Is a Clone Born at Age Zero?

Wed, 22 Feb 2017 11:13:00 +0000

In the overlap between research into aging and research into regeneration there is some interest in what exactly it is that happens between fertilization and later development of a zygote that enables old reproductive cells to produce young children. Some form of reset takes place, a clearing out of damage. This is also seen in induced pluripotency, whereby ordinary somatic cells are reprogrammed into a state very similar to that of embryonic stem cells. It is an open question as to whether any part of this natural rejuvenation mechanism can be safely harnessed and turned into a therapy, though it is worth noting that induction of induced pluripotency in the tissues of adult mice has been tried recently. Animal cloning is another line of research […]

An Interview with Aschwin de Wolf on Cryonics at LongeCity

Wed, 22 Feb 2017 01:22:50 +0000

Aschwin de Wolf of Advanced Neural Biosciences and the Institute for Evidence-Based Cryonics (IEBC) is a noted advocate for cryonics as an industry and area of research. He was recently interviewed by the folk over at LongeCity, and as usual it makes for interesting reading. You might also look at a 2013 interview for more of the same, and in addition you'll find many articles at the IEBC site covering a mix of technical and non-technical topics in the the cryonics field. This is one slice of a great deal of technical writing and advocacy for cryonics published over the course of the past few decades, a fair portion of it by people who are now themselves cryopreserved at Alcor or the Cryonics Institute. The […]

The Risks of Current Approaches to Rebooting the Immune System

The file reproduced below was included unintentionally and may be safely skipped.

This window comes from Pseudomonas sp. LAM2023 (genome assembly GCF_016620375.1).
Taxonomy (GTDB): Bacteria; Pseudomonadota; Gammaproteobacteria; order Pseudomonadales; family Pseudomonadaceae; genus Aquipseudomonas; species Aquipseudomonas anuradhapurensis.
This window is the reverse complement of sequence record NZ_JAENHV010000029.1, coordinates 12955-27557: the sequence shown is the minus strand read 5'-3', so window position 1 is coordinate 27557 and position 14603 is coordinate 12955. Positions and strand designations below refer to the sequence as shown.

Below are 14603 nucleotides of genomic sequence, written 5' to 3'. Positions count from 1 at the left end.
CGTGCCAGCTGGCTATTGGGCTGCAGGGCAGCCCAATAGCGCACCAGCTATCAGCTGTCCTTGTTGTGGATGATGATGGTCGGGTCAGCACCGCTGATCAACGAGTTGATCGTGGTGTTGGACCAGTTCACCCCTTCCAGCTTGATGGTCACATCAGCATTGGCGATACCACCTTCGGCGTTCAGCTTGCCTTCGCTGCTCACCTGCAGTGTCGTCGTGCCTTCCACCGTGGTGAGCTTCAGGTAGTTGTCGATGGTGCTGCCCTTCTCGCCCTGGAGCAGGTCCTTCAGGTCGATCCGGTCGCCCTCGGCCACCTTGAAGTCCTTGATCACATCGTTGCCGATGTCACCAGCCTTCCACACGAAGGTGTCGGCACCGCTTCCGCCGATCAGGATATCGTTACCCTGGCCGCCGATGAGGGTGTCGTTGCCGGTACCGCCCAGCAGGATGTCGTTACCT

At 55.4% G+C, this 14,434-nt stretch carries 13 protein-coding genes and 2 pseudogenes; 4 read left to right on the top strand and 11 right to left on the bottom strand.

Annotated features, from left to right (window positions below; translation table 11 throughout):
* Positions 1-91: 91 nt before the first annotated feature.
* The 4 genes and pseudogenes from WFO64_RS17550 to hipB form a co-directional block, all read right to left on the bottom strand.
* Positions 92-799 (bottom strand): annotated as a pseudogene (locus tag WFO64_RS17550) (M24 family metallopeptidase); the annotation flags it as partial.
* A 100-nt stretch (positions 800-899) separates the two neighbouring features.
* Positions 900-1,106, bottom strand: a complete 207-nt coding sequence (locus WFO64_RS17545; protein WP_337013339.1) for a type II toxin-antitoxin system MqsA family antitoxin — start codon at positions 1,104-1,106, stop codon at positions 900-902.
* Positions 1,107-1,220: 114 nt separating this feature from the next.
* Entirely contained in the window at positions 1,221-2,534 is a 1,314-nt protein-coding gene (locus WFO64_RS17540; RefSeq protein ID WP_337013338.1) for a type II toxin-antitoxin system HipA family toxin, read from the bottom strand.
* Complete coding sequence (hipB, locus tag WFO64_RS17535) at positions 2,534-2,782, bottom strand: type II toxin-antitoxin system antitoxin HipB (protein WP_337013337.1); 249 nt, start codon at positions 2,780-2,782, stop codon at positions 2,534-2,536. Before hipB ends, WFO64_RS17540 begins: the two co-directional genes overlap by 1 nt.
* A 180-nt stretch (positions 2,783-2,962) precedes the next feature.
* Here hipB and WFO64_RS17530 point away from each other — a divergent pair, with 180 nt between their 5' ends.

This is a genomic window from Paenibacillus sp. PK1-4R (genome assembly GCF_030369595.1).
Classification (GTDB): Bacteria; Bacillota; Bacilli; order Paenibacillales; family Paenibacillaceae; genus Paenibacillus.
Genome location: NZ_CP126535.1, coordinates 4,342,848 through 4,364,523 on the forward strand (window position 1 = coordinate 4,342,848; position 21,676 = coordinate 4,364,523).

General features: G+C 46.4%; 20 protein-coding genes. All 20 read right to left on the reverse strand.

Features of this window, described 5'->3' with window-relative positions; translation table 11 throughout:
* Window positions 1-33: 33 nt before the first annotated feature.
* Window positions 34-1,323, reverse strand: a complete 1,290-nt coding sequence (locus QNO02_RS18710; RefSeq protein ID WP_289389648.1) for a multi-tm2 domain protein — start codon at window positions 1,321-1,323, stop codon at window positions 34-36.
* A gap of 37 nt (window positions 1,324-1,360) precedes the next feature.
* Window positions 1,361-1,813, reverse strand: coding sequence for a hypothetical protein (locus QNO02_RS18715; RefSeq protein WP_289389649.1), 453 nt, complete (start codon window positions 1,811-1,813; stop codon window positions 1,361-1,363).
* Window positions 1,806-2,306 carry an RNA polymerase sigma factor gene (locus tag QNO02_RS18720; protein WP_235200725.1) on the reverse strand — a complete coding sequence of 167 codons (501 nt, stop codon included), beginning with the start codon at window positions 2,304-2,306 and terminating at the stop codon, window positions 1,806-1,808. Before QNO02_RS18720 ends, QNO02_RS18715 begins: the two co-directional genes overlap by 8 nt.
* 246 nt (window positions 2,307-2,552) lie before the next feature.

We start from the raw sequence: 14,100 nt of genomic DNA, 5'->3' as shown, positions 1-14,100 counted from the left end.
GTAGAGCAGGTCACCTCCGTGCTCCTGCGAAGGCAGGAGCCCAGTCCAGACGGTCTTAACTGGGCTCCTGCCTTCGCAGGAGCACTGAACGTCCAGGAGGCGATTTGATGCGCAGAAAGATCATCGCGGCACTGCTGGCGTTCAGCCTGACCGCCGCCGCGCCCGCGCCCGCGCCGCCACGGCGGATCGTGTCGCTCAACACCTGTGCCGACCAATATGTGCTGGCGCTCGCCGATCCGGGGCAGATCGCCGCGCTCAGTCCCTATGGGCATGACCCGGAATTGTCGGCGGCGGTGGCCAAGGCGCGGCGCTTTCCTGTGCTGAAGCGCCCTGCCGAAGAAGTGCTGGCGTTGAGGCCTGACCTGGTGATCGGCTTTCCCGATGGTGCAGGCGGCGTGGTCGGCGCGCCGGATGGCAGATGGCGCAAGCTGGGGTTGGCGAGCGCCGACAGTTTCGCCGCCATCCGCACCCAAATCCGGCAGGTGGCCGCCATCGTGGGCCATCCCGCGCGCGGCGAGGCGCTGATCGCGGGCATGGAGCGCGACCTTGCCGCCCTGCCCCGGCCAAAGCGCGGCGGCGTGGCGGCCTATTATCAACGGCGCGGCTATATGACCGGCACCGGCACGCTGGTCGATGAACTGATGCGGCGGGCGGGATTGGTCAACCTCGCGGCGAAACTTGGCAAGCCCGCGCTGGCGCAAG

Tue, 21 Feb 2017 13:20:32 +0000

The present approaches to rebooting the immune system have shown considerable promise in treatment of autoimmune diseases such as multiple sclerosis. Unfortunately the current methods of immune destruction involve chemotherapy, which is a damaging process in and of itself, and there is as yet too little attention being given to protection against infection in the period while the immune system is absent or near-completely suppressed. The risks are significant, and until addressed mean that this remains useful only for patients who will suffer worse absent the therapy. Both of the major risks noted above could be addressed in the near future, however. Firstly through the development of targeted cell destruction methods with minimal side-effects, such as that currently pioneered by Oisin Biotechnologies, and secondly through […]

Identification of a Potential Autophagy Enhancement Drug

Tue, 21 Feb 2017 12:55:24 +0000

Researchers here note the identification of a drug candidate to enhance autophagy, a process of cellular housekeeping responsible for removing damaged proteins and structures in the cell. Enhanced autophagy is associated with many of the interventions known to slow aging in laboratory species, and in at least some cases, such as for calorie restriction, the correct operation of autophagy has been shown to be necessary for extension of life span to take place. Consequently, the research community has for some time shown interest in the development of therapies based on the enhancement of autophagy, but there has been surprisingly little progress on this front to date. Autophagy functions as a main route for the degradation of superfluous and damaged constituents of the cytoplasm. Defects in […]

The Media Meanders on the Topic of Enhanced Longevity

Mon, 20 Feb 2017 23:49:20 +0000

For various reasons, such as people promoting their books, the mainstream media has been giving more attention than usual these past few weeks to the topic of healthy life extension. The quality of the resulting articles is fairly low, as is usually the case. When given marching orders to cover any particular topic, the average journalist grabs the first few specific items that show up in a search of recent articles, wraps them with some pretty words, and launches the result without any attempt at achieving or conveying real understanding of the subject. When it comes aging and efforts to treat aging as a medical condition, just like any other quite complex topic in science and medicine, that real understanding is absolutely vital in order […]